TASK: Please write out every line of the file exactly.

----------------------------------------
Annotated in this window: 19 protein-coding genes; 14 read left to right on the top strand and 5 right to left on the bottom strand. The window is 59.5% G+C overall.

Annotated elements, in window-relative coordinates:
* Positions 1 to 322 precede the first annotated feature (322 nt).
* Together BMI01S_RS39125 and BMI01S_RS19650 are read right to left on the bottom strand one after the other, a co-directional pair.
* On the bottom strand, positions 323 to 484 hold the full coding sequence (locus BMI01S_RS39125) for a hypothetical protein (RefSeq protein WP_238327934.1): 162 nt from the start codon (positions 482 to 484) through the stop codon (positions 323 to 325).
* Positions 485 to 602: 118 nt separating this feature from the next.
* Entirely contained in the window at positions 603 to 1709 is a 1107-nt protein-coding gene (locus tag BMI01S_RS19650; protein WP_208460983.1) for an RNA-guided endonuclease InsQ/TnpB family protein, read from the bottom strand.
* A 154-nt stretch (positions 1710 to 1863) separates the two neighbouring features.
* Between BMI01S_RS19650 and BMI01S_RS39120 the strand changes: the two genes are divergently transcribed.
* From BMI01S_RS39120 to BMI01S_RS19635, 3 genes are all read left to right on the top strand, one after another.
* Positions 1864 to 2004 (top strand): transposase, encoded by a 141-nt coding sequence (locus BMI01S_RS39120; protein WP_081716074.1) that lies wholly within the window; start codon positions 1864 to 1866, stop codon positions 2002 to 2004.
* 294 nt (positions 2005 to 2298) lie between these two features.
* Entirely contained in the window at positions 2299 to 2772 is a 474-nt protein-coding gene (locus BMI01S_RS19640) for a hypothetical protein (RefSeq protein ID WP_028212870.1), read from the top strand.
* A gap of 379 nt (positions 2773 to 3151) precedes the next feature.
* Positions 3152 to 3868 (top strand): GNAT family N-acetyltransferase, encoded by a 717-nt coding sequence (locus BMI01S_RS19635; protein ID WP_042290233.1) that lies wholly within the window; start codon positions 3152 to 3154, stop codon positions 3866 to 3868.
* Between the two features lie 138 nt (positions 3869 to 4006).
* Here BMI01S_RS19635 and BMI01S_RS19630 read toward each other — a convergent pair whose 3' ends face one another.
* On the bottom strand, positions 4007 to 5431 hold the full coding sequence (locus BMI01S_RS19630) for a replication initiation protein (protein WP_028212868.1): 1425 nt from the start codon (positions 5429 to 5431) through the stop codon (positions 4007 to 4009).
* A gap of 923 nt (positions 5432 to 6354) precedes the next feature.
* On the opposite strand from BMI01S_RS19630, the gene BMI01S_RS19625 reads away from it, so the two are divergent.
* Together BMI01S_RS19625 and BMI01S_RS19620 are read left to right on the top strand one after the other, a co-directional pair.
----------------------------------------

Annotated in this window: 19 protein-coding genes; 14 read left to right on the top strand and 5 right to left on the bottom strand. The window is 59.5% G+C overall.

Annotated elements, in window-relative coordinates:
* Positions 1 to 322 precede the first annotated feature (322 nt).
* Together BMI01S_RS39125 and BMI01S_RS19650 are read right to left on the bottom strand one after the other, a co-directional pair.
* On the bottom strand, positions 323 to 484 hold the full coding sequence (locus BMI01S_RS39125) for a hypothetical protein (RefSeq protein WP_238327934.1): 162 nt from the start codon (positions 482 to 484) through the stop codon (positions 323 to 325).
* Positions 485 to 602: 118 nt separating this feature from the next.
* Entirely contained in the window at positions 603 to 1709 is a 1107-nt protein-coding gene (locus tag BMI01S_RS19650; protein WP_208460983.1) for an RNA-guided endonuclease InsQ/TnpB family protein, read from the bottom strand.
* A 154-nt stretch (positions 1710 to 1863) separates the two neighbouring features.
* Between BMI01S_RS19650 and BMI01S_RS39120 the strand changes: the two genes are divergently transcribed.
* From BMI01S_RS39120 to BMI01S_RS19635, 3 genes are all read left to right on the top strand, one after another.
* Positions 1864 to 2004 (top strand): transposase, encoded by a 141-nt coding sequence (locus BMI01S_RS39120; protein WP_081716074.1) that lies wholly within the window; start codon positions 1864 to 1866, stop codon positions 2002 to 2004.
* 294 nt (positions 2005 to 2298) lie between these two features.
* Entirely contained in the window at positions 2299 to 2772 is a 474-nt protein-coding gene (locus BMI01S_RS19640) for a hypothetical protein (RefSeq protein ID WP_028212870.1), read from the top strand.
* A gap of 379 nt (positions 2773 to 3151) precedes the next feature.
* Positions 3152 to 3868 (top strand): GNAT family N-acetyltransferase, encoded by a 717-nt coding sequence (locus BMI01S_RS19635; protein ID WP_042290233.1) that lies wholly within the window; start codon positions 3152 to 3154, stop codon positions 3866 to 3868.
* Between the two features lie 138 nt (positions 3869 to 4006).
* Here BMI01S_RS19635 and BMI01S_RS19630 read toward each other — a convergent pair whose 3' ends face one another.
* On the bottom strand, positions 4007 to 5431 hold the full coding sequence (locus BMI01S_RS19630) for a replication initiation protein (protein WP_028212868.1): 1425 nt from the start codon (positions 5429 to 5431) through the stop codon (positions 4007 to 4009).
* A gap of 923 nt (positions 5432 to 6354) precedes the next feature.
* On the opposite strand from BMI01S_RS19630, the gene BMI01S_RS19625 reads away from it, so the two are divergent.
* Together BMI01S_RS19625 and BMI01S_RS19620 are read left to right on the top strand one after the other, a co-directional pair.